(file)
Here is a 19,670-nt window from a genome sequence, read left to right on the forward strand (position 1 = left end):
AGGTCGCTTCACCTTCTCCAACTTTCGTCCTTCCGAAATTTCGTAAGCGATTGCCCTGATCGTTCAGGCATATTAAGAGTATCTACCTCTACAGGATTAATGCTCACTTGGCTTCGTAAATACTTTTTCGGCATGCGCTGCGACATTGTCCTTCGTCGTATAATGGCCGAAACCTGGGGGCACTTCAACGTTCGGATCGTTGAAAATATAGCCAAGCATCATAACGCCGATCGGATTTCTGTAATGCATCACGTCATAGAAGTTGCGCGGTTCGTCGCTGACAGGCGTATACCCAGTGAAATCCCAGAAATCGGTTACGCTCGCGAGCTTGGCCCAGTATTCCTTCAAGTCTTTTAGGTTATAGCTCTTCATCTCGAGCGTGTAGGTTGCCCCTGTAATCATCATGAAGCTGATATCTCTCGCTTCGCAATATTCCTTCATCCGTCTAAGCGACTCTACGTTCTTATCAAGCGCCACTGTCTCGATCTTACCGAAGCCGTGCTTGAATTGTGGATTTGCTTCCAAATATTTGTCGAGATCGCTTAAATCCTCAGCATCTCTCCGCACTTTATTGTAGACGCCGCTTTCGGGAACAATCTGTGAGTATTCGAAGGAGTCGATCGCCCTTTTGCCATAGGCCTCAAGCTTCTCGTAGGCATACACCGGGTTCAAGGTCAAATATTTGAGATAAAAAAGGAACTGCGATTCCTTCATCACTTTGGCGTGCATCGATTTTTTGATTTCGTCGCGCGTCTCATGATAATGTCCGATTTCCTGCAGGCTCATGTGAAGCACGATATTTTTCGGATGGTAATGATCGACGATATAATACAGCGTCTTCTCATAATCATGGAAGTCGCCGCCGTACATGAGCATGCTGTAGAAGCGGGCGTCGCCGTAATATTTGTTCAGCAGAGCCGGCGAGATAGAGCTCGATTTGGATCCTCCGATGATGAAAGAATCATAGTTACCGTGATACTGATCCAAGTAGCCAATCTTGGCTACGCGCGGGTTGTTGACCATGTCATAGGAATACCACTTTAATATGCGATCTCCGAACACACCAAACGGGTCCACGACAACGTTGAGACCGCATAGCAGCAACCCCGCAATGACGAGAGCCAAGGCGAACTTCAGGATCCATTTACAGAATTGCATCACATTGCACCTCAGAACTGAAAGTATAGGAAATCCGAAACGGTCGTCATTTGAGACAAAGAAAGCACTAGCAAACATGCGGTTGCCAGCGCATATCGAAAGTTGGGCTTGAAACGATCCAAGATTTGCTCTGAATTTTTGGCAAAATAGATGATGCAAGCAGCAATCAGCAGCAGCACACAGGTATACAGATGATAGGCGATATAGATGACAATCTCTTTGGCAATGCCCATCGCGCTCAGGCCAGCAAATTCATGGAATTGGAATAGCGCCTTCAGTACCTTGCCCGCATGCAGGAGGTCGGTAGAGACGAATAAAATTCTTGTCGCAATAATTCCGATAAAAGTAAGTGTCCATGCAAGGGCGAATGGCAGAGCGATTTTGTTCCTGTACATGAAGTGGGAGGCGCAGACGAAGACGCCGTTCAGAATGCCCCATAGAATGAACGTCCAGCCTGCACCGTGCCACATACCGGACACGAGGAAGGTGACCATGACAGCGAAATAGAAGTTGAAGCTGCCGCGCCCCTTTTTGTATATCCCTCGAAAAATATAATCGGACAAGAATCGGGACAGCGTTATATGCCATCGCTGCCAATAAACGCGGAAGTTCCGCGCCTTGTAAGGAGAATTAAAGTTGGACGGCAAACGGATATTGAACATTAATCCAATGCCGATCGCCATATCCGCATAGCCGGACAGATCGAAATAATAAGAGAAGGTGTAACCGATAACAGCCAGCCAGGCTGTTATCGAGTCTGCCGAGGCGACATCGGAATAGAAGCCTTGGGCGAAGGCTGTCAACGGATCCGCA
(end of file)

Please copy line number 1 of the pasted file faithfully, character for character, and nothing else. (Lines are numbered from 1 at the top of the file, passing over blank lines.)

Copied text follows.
Here is a 19,670-nt window from a genome sequence, read left to right on the forward strand (position 1 = left end):